1. Version 1.0 Silver badge
              Childcatcher

              Re: Will he get a job offer?

              Were you in a Public School and his parents owned a £12,000 system in the house theater?

    3. Anonymous Coward
      Anonymous Coward

      Re: Will he get a job offer?

      The teen set out to deliberately steel from people. You don't just happen to create a web site which looks like another and then buy advertising to promote it over the original site. It wasn't playing.

      1. David 132 Silver badge
        Happy

        Re: Will he get a job offer?

        The teen set out to deliberately steel from people

        He's an unalloyed criminal with a brass neck. Clap him in irons.

    4. Stuart Castle Silver badge

      Re: Will he get a job offer?

      Re: 'I expect he'll start seeing job offers from Facebook soon - clearly he has a good understanding of the current way the world works."

      Unfortunately, it seems with Humans, if you make someone enough money, you can get away with an awful lot that you wouldn't otherwise. This isn't a new thing. Look at Jimmy Saville. He abused hundreds of vulnerable people, and got away without being punished probably because those in power looked the other way when they heard rumours.

    5. Roland6 Silver badge

      Re: Will he get a job offer?

      Facebook can wait.

      Surely, a fully-funded scholarship offer from one or more of: Oxford, Stanford, MIT and Cambridge.

      Given the police have taken his proceeds of crime, he is now unable to fund his university education.

      1. sten2012

        Re: Will he get a job offer?

        I'd rather that scholarship went to someone who stayed within the law and would struggle to afford it rather than penalising them.

        I get people do screw up and it shouldn't ruin his adult life, but it sure shouldn't be rewarded. He can do something positive now he narrowly escaped juvi, and earn a scholarship of the back of that, instead.

  2. Phones Sheridan

    "Bitcoin transactions are all recorded on the digital asset's blockchain, a register of exactly who transferred what to whom and when."

    What I never understand, is that if this is true, how can entire bitcoin depositories be raided (digitally) and they lose millions of $ in Bitcoin. Surely if this is all traceable then stolen bitcoin can be identified, and then treated/recovered as stolen goods.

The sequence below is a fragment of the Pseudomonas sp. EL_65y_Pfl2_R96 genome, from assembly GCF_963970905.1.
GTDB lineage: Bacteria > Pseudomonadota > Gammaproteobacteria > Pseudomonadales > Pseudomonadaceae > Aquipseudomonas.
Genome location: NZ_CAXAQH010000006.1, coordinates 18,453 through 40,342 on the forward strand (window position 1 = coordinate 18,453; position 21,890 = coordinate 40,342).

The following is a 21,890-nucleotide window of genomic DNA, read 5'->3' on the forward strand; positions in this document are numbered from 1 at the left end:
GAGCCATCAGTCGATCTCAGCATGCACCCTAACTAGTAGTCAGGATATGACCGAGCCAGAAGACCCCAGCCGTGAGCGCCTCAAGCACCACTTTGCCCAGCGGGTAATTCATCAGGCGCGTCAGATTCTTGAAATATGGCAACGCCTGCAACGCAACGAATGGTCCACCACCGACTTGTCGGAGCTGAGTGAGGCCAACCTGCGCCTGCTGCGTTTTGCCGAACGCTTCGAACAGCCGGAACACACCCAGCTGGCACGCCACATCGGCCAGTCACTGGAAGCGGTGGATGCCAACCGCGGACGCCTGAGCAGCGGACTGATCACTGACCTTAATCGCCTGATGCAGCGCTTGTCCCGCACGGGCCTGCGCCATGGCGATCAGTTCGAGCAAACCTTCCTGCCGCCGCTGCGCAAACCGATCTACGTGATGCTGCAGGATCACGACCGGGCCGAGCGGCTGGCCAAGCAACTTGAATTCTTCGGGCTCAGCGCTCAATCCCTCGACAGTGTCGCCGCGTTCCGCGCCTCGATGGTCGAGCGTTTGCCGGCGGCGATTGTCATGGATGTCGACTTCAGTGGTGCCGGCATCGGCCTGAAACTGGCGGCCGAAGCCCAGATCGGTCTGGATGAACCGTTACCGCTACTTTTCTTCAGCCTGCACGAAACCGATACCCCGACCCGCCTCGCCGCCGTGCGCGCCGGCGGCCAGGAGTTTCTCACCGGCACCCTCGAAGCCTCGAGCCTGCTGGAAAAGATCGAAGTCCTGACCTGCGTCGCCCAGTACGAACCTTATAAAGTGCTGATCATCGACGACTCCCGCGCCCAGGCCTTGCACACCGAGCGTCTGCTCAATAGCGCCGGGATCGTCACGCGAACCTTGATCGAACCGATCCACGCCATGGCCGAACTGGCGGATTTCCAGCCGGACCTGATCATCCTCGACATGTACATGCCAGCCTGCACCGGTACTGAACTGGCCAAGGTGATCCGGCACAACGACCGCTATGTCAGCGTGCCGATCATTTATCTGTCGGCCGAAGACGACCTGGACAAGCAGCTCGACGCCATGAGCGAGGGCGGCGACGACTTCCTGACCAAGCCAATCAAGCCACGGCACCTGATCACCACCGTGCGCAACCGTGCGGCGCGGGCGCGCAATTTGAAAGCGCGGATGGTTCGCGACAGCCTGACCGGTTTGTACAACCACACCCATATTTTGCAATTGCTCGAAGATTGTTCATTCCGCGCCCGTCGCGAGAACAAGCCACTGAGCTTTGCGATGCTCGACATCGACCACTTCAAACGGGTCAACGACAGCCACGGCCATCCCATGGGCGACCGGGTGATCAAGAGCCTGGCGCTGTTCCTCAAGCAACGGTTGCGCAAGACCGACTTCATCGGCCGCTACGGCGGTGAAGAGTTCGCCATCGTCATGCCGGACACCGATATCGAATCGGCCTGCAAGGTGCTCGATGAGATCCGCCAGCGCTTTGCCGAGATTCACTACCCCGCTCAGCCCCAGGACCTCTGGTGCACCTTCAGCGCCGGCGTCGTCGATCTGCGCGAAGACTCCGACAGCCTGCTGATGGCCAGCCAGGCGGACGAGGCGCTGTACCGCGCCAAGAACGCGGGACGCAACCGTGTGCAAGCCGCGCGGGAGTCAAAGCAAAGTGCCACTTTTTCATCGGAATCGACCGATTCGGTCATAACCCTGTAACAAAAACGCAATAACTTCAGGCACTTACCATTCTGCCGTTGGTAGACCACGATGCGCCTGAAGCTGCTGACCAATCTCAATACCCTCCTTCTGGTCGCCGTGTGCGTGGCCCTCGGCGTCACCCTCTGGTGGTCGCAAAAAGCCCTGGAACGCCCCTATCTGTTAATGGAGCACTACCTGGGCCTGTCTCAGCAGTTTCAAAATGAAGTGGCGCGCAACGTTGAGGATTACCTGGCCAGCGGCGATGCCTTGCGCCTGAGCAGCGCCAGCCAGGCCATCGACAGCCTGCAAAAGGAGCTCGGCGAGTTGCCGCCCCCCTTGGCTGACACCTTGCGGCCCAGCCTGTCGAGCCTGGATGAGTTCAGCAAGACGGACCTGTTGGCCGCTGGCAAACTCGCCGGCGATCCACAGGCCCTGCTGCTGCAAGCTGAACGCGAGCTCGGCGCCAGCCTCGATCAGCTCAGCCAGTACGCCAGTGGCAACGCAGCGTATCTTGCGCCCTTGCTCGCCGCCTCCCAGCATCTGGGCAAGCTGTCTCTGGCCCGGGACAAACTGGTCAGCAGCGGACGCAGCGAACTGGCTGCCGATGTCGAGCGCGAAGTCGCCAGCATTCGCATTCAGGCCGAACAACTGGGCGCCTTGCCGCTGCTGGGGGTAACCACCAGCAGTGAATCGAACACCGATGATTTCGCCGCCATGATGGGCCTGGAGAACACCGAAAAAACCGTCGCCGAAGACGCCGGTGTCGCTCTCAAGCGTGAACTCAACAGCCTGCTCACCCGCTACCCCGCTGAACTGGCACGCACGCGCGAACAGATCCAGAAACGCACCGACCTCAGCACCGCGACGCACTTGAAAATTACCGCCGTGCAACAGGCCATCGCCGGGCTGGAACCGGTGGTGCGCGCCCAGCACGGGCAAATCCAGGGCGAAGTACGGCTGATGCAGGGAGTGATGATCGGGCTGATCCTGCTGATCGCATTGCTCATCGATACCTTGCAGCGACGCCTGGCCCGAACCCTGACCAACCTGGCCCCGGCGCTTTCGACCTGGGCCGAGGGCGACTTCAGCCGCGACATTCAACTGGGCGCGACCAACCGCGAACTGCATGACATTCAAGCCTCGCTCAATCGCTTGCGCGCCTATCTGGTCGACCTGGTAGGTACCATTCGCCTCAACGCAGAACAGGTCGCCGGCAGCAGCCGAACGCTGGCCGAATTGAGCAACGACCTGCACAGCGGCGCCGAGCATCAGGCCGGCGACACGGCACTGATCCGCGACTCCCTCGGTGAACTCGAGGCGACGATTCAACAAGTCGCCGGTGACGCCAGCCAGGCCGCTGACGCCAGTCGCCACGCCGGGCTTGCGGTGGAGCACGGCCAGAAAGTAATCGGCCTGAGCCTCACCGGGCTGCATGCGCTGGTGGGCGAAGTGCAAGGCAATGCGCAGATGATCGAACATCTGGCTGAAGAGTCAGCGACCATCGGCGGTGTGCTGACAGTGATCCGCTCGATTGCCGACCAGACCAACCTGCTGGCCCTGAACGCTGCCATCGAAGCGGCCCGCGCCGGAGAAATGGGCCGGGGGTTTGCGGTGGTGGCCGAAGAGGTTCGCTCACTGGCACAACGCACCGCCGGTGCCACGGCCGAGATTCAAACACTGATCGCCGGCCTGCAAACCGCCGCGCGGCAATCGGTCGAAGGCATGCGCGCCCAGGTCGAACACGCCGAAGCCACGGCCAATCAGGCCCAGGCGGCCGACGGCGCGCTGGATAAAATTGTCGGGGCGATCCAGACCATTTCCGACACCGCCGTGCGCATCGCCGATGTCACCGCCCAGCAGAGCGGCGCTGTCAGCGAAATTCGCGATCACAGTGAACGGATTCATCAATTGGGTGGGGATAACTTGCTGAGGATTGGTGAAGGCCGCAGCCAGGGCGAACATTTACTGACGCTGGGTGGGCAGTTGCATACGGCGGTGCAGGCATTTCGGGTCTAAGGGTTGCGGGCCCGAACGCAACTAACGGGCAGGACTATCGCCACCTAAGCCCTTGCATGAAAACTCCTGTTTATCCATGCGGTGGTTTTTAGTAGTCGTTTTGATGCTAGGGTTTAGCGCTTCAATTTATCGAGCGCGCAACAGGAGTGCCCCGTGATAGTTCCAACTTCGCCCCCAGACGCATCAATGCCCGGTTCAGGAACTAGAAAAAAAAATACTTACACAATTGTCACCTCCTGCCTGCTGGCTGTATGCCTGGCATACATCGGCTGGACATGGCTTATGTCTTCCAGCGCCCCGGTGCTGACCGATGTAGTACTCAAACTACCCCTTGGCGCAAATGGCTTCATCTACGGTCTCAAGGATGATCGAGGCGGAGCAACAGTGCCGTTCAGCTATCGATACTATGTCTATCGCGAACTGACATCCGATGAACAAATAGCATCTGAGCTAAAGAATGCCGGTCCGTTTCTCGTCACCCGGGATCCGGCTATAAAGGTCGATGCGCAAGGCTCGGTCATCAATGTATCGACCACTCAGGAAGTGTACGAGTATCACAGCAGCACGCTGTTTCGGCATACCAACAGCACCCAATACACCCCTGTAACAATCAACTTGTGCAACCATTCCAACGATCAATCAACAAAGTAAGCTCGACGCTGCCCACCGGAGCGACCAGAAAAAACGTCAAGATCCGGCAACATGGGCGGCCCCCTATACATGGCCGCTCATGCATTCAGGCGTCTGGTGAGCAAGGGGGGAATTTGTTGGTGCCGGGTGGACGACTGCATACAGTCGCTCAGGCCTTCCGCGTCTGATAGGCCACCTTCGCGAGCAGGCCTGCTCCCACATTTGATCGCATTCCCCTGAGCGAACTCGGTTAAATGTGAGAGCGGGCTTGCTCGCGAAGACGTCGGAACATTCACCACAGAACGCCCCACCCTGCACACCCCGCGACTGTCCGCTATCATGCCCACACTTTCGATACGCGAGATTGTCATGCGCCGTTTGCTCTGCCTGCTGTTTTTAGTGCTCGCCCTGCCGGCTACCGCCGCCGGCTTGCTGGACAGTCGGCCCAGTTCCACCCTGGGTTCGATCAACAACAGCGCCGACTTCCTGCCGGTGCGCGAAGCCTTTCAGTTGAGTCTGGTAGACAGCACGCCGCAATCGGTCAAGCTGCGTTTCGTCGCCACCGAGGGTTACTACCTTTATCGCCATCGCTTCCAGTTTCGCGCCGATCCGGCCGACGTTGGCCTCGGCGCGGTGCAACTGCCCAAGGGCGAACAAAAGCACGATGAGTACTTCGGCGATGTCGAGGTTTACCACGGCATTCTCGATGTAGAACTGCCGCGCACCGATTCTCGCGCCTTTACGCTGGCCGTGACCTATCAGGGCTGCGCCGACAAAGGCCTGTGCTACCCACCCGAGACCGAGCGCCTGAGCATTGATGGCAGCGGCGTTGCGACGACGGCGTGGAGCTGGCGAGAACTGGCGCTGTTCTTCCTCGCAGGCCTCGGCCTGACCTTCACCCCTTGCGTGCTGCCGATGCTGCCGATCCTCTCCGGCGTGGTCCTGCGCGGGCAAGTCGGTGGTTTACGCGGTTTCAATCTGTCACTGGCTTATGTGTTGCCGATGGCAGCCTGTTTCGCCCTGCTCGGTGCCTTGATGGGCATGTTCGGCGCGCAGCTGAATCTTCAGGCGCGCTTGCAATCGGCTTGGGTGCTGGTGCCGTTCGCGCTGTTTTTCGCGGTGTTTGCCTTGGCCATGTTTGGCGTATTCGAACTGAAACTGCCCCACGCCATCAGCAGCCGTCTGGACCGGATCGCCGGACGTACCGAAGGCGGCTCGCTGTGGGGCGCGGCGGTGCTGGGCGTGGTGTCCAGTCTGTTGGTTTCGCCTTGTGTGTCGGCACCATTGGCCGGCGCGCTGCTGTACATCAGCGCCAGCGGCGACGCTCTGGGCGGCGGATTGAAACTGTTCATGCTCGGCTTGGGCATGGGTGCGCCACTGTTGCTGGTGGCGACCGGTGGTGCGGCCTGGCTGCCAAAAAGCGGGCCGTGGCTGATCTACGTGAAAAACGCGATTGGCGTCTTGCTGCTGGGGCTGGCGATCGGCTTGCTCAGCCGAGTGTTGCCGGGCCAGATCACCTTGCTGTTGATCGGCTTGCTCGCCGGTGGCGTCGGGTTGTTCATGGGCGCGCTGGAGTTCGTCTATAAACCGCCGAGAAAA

1. Snake Silver badge

      RE: stolen Bitcoin!

      I believe there is logistics problems with doing so. Yes, Bitcoin transactions are all recorded in the blockchain but the Bitcoin itself is a dataset often recorded in "wallets". If the wallet is 'stolen', that is hacked, what they are taking is essentially a journal containing the identification locators of the Bitcoin.

      Since (it seems) most people do not have secondary records of the Bitcoin identifiers, stealing the wallet that contains the identifiers also means that you lose access to the blockchain records associated with those individual record identifiers.

      You've lost access to the door number of the room that itself contains the file cabinet that holds the records, and there are hundreds of millions of doors.

      At least, this is what I believe to be the problem (as I do not hold Bitcoin myself).

      1. Anonymous Coward
        Anonymous Coward

        Re: RE: stolen Bitcoin!

        Close, it's just that when bitcoin are stolen they are transferred from the owners wallet (registered in the block chain) to the thiefs wallet. The wallets require a private key to move the funds, so if its moved to stoneone else's wallet they no longer have access and none else can move it either. The only way to move them back is with that private key or by rolling back the block chain to before it was stolen, removing all transactions after, this will not happen as it will cause a fork in the block chain, meaning a new bitcoin coin would exist, one for people that accepted the roll back and one for those that didn't.

    2. khjohansen

      Madoff

      You can run a Ponzi scheme B-Madoff style and never *ACTUALLY* buy any real BC !?

    3. DRue2514

      Bitcoin wallets can be recreated on to any computer using the 12-24 word seed phrase that corresponds to the private key. Being hacked generally means the seed phrase is compromised or someone has left the passwords to their computer and software wallet lying around. The wallet can simply be created and stored on paper or better on a cold storage device if you wish. If the seed phrase is lost or forgotten then the wallet will be unrecoverable; as Satoshi said this is considered a "donation to every other holder".

      Every transaction is recorded on the blockchain so stolen funds can be marked and tracked.